In a 2011 email recently uncovered by the committee, Lerner wrote to colleagues that she “learned than [an] employee who is assigned to a special project has spent most of the last year doing nothing and reporting to her manager on on timesheets that she has been working on the project full time.” The worker was paid $106,263-$138,136.

Lerner said that “We can’t do anything” about the worker, though some argued for termination, explained Boustany’s letter. Instead, the unnamed worker was given a lower performance rating.

While this will do nothing to help the IRS’s reputation, kudos to Ms. Lerner for trying to stop such activities. As for Congressman Boustany’s letter to Commissioner Koskinen, I’m not holding my breath for any results.

Another Friday: More IRS Revelations

Sunday, September 7th, 2014

Shock of shocks, another Friday and we get more revelations on the IRS Scandal. Of course, if one believes the IRS and the Obama Administration, Lt. Frank Drebin had it right:

Let’s get to the updates:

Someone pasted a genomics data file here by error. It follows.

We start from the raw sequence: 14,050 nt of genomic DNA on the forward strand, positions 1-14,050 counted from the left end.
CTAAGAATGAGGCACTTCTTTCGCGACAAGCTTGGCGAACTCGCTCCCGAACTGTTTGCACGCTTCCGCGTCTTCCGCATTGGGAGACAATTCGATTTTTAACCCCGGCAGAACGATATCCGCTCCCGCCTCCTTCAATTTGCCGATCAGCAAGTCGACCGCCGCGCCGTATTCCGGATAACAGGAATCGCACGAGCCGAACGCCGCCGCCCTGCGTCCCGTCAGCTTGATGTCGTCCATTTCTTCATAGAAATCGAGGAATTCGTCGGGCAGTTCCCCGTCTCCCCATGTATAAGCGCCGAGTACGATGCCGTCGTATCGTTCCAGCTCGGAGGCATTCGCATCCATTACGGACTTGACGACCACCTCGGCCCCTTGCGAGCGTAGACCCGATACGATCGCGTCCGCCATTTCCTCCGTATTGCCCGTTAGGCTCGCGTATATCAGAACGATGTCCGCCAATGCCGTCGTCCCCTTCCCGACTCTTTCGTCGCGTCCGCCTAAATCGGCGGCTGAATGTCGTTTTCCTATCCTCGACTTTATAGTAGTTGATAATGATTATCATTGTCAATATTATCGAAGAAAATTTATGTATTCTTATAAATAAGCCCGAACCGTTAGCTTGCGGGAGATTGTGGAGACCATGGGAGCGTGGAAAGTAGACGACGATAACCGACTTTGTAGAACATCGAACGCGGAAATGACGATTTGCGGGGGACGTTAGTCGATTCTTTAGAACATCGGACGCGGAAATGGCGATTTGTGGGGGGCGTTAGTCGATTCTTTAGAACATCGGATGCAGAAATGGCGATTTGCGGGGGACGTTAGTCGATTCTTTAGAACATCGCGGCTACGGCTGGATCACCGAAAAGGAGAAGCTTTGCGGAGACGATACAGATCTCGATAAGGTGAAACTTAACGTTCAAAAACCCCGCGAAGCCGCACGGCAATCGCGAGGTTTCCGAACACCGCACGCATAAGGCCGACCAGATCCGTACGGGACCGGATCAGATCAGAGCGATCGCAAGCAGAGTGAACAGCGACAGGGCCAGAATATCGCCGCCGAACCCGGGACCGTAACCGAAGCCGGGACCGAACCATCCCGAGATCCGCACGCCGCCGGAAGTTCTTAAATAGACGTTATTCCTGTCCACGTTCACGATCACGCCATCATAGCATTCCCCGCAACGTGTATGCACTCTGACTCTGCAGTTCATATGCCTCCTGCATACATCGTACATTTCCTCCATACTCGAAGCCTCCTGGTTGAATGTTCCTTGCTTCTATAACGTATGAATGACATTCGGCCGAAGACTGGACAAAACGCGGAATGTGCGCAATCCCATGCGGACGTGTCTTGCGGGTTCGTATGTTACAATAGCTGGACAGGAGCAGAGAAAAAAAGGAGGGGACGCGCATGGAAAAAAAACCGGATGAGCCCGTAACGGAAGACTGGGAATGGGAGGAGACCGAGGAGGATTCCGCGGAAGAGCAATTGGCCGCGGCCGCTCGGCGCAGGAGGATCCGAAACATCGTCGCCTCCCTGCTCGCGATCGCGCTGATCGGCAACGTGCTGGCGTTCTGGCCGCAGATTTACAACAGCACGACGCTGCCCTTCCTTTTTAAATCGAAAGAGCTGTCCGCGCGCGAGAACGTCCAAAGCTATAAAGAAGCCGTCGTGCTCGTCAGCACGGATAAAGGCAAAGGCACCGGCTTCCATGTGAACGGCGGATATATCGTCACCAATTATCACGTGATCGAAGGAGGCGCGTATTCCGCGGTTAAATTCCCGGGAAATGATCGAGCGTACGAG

First, the IRS announced that five of the 82 individuals being questions on the scandal had emails that disappeared. This included Judy Kindell, a former senior adviser to Lois Lerner.

Next, we discover that Lois Lerner’s Blackberry was wiped clean after the IRS was told that the emails were wanted.

Do you know Andrew Strelka–the Andrew Strelka who used to work for the Department of Justice? If you do, Jim Jordan, Congressman from Ohio, would like to hear from you. The DOJ refuses to assist Congressman Jordan and the House Oversight and Government Reform Committee in finding Mr. Strelka. Congressman Jordan gave the DOJ until Friday to send a forwarding address for Mr. Strelka.

Finally, Judicial Watch reports that the IRS had a ‘Secret Research Project’ for conservative donor lists. An excerpt:

Sure enough, these latest emails are treasure trove for truth-seekers about this Nixonian scandal. Contained in the newly released IRS documents is an email from Deputy Associate Chief Counsel Margo L. Stevens that was sent in response to a question from Lerner concerning attempts to return donor lists the IRS had inappropriately obtained. In Stevens’ May 21, 2012, email to Lerner, she wrote: